Francis Bacon. Study after Velaquez’s portrait of Pope Innocent X, detail. (1953). Incidentally this is also how I feel when I’m experiencing a panic attack.
This post is for people who are currently enduring frequent panic attacks and/or an anxiety disorder. I’m waiting for the tide of my own disorder to pass (and as the public health system would have it, I’m also waiting an eternity for my first therapy session), and I figured that it would be purposeful for me to share some tips for coping. One panicked person to another.
Welcome to the Panic Club. I know you didn’t think this would be happening to you. Mental illness is a poorly inserted plot device in soap operas. You read about it on the can in a feel-good Facebook post, sandwiched between pictures of cat memes. It doesn’t feel like something that would become your reality. But now it is. And it won’t let you forget it because your every waking moment is spent trembling or in anticipation of trembling. Personally, I never realised how slow time could pass until panic attacks entered my life and stretched every second thin. On my worst days I would look at the clock and descend into yet another attack because it was only 12:47PM and I already exhausted my list of “Relaxing and Distracting Activities”.
Chances are that you have always been a high-performing go-getter. You are used to swallowing and dealing with exorbitant amounts of stress, and this makes your panic attacks all the more unexpected. But this is what happens when you put too much on your plate—it breaks. After this, it’s really difficult to maintain any sort of image of yourself when you cannot even satisfy the minimum for being a functioning human. The first step to recovery is pretty simple. You have to swallow your pride and accept that you need to recover, because you have an illness.
Don’t beat yourself up over your attacks.
The panic attacks will already beat you up for you. An anxiety disorder is an illness in all sense of the word. It comes with symptoms, treatment protocols, prevention techniques, and is well-documented in medical journals. You’re not weak, you’re not crazy or abnormal, you’re not failing at living. You’re ill. A particularly bad case of the flu would also set you back in your work. Anxiety disorders are exceedingly common. According to the National Institute of Mental Health, anxiety disorders affect 18% of the population in USA. That’s about one in five, and you are that one in five. No biggie.
Self-compassion is more important than self-esteem.
How you feel and how you live your life shouldn’t be dependent on how you value yourself. You can be confident about your appearance, your talents, your intelligence etc., but the fact is that these things falter. Sometimes you’re not confident. You have lousy days and there are moments where experienced musicians miss a note. What is important then is that you be kind to yourself and offer yourself the time and space to rest. It’s okay if you make mistakes, it’s okay if you don’t know who you are anymore. All you have to do is breathe and relax. Let yourself recover. Let yourself cry. Make yourself a hot cup of tea. Make some fancy au naturel bread spread to decorate your morning toast. Do soothing things to cheer yourself up. If you’ve always been working hard and you’re at your breaking point, then don’t work for a day. Take a break.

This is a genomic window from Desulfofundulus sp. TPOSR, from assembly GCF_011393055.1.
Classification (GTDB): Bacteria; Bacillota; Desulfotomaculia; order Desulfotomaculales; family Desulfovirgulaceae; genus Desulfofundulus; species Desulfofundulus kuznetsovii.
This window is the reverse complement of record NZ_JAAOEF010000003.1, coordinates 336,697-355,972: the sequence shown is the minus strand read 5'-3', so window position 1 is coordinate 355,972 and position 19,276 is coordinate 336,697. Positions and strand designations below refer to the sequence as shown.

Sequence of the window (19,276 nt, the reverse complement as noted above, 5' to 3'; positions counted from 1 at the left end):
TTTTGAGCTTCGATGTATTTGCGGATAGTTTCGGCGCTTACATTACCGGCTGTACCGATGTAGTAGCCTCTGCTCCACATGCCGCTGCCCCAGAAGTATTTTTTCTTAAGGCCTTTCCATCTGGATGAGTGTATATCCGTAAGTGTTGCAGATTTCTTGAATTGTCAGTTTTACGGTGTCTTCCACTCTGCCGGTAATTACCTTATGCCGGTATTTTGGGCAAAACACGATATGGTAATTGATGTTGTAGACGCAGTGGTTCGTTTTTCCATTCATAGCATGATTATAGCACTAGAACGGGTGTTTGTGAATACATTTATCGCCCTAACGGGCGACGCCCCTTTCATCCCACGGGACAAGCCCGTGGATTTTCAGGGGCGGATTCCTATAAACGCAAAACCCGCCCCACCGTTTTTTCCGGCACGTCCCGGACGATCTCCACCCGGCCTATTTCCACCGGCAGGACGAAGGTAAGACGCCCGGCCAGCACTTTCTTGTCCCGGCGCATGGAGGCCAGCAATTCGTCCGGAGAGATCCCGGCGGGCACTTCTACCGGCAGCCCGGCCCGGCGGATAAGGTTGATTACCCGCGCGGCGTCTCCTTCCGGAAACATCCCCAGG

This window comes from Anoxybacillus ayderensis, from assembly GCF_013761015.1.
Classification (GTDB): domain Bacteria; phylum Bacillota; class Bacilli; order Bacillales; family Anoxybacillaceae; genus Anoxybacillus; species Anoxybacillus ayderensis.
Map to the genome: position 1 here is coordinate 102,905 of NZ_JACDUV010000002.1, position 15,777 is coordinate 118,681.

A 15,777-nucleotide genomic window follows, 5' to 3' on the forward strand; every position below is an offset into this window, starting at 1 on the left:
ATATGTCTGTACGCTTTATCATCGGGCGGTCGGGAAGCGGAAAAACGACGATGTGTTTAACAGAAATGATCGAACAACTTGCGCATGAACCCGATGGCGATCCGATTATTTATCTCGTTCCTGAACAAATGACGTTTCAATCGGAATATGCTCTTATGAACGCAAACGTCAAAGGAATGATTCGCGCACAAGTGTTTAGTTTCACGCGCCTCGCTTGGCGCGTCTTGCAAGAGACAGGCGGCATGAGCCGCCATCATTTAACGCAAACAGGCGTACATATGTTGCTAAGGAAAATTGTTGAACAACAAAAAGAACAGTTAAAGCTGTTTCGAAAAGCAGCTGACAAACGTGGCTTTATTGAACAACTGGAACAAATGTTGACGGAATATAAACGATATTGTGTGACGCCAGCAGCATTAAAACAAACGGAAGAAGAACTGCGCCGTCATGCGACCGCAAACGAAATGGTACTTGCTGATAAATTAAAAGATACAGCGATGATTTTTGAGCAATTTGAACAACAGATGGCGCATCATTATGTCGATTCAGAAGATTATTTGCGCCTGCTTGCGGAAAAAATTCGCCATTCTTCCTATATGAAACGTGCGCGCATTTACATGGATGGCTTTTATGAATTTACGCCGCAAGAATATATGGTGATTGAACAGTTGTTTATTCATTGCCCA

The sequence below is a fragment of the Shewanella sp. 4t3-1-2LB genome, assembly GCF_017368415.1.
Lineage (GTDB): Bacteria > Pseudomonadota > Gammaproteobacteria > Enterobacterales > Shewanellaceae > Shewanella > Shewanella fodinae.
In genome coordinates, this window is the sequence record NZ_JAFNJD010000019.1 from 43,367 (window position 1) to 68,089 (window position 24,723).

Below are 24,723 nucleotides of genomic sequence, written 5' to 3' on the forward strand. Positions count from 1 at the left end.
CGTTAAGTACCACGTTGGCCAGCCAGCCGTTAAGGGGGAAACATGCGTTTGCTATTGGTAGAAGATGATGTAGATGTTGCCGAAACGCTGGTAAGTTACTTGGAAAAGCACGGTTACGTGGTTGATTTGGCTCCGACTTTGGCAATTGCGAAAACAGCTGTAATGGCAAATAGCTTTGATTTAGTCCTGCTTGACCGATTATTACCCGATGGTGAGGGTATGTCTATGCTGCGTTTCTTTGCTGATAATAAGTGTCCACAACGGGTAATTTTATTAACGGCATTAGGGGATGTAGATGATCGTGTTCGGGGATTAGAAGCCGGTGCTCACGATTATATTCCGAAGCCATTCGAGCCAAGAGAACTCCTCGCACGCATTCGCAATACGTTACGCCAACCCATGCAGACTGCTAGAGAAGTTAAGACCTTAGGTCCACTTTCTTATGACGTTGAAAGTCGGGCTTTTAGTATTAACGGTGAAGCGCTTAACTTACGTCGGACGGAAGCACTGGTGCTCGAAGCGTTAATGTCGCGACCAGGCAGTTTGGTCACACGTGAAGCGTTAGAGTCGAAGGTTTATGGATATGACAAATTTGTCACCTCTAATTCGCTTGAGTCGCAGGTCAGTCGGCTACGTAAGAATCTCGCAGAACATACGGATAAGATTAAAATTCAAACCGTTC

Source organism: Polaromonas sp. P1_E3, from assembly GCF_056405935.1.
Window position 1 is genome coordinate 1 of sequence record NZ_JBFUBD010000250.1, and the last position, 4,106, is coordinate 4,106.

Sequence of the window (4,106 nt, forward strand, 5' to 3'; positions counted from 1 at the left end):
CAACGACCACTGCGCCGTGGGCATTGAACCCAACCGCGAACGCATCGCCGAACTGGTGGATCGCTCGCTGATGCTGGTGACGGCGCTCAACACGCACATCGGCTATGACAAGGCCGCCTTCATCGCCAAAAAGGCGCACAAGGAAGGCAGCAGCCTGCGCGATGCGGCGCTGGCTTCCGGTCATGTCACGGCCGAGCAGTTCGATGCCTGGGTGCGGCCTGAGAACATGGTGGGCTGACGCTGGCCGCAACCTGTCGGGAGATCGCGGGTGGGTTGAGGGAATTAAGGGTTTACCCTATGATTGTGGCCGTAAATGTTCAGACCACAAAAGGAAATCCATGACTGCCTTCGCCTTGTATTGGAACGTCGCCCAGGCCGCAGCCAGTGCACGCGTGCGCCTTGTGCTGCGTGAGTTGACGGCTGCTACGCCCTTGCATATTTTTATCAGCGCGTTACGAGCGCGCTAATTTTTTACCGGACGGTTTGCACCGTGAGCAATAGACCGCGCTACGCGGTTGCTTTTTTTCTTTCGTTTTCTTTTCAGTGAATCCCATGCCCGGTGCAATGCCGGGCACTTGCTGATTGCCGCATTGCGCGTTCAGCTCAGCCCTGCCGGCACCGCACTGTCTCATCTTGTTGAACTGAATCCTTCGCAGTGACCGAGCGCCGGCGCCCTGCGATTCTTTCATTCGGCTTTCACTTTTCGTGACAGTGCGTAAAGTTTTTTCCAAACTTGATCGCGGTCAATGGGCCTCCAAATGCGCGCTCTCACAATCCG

Start by doing things badly.
I got this from this article and it has helped me tremendously in my own recovery. Anything worth doing is worth doing badly. If you’re afraid of tasks and new activities, then you don’t have to turn the dial up all the way. Start where you’re comfortable, and sometimes that means doing a shitty job at a worthwhile task. Let yourself transition into unfamiliar territory. Warm yourself up to failing. Fumble around with the basics. You can only go up from there and eventually, you’ll be doing a fine job.
You are not alone.
Put your pride aside and confide in your loved ones. Be as open as you can about your mental illness because it’s not anything to be ashamed of, and you need all the help you can get. If you haven’t spoken to your mum in years, now is the time to ask for help. If you feel a panic attack coming on in a conversation, let your friends know and excuse yourself from the table. You don’t have to go through this alone. You’d be surprised at how kind even strangers can be. People can recognise humanity in other people. They will see that you need help, and they will offer you wet wipes, a bag to puke in, a space to sit down etc.